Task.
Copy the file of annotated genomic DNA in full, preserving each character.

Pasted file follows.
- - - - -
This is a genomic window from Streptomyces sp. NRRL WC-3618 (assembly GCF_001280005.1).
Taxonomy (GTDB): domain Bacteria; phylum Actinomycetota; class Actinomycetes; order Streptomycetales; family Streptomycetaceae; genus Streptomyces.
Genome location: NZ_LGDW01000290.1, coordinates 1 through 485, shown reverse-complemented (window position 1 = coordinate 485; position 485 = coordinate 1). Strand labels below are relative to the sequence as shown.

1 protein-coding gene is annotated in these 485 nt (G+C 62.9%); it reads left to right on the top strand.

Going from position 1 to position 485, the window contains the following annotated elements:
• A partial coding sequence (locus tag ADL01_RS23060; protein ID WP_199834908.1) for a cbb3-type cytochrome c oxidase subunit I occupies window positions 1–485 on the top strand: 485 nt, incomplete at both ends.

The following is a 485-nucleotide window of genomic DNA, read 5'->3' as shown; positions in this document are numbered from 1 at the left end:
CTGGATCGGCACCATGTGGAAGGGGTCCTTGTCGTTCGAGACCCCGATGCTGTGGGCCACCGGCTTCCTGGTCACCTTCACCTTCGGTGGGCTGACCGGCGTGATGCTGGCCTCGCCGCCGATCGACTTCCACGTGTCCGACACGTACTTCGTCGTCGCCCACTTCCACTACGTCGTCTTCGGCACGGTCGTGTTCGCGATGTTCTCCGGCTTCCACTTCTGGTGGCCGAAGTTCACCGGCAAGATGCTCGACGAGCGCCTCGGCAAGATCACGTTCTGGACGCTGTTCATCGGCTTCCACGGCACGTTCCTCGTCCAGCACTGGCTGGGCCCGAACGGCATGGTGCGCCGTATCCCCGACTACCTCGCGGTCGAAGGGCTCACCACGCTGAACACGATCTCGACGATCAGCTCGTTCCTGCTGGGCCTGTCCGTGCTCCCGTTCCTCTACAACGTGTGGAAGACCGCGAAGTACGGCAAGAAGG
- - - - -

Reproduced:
This is a genomic window from Streptomyces sp. NRRL WC-3618 (assembly GCF_001280005.1).
Taxonomy (GTDB): domain Bacteria; phylum Actinomycetota; class Actinomycetes; order Streptomycetales; family Streptomycetaceae; genus Streptomyces.
Genome location: NZ_LGDW01000290.1, coordinates 1 through 485, shown reverse-complemented (window position 1 = coordinate 485; position 485 = coordinate 1). Strand labels below are relative to the sequence as shown.

1 protein-coding gene is annotated in these 485 nt (G+C 62.9%); it reads left to right on the top strand.

Going from position 1 to position 485, the window contains the following annotated elements:
• A partial coding sequence (locus tag ADL01_RS23060; protein ID WP_199834908.1) for a cbb3-type cytochrome c oxidase subunit I occupies window positions 1–485 on the top strand: 485 nt, incomplete at both ends.

The following is a 485-nucleotide window of genomic DNA, read 5'->3' as shown; positions in this document are numbered from 1 at the left end:
CTGGATCGGCACCATGTGGAAGGGGTCCTTGTCGTTCGAGACCCCGATGCTGTGGGCCACCGGCTTCCTGGTCACCTTCACCTTCGGTGGGCTGACCGGCGTGATGCTGGCCTCGCCGCCGATCGACTTCCACGTGTCCGACACGTACTTCGTCGTCGCCCACTTCCACTACGTCGTCTTCGGCACGGTCGTGTTCGCGATGTTCTCCGGCTTCCACTTCTGGTGGCCGAAGTTCACCGGCAAGATGCTCGACGAGCGCCTCGGCAAGATCACGTTCTGGACGCTGTTCATCGGCTTCCACGGCACGTTCCTCGTCCAGCACTGGCTGGGCCCGAACGGCATGGTGCGCCGTATCCCCGACTACCTCGCGGTCGAAGGGCTCACCACGCTGAACACGATCTCGACGATCAGCTCGTTCCTGCTGGGCCTGTCCGTGCTCCCGTTCCTCTACAACGTGTGGAAGACCGCGAAGTACGGCAAGAAGG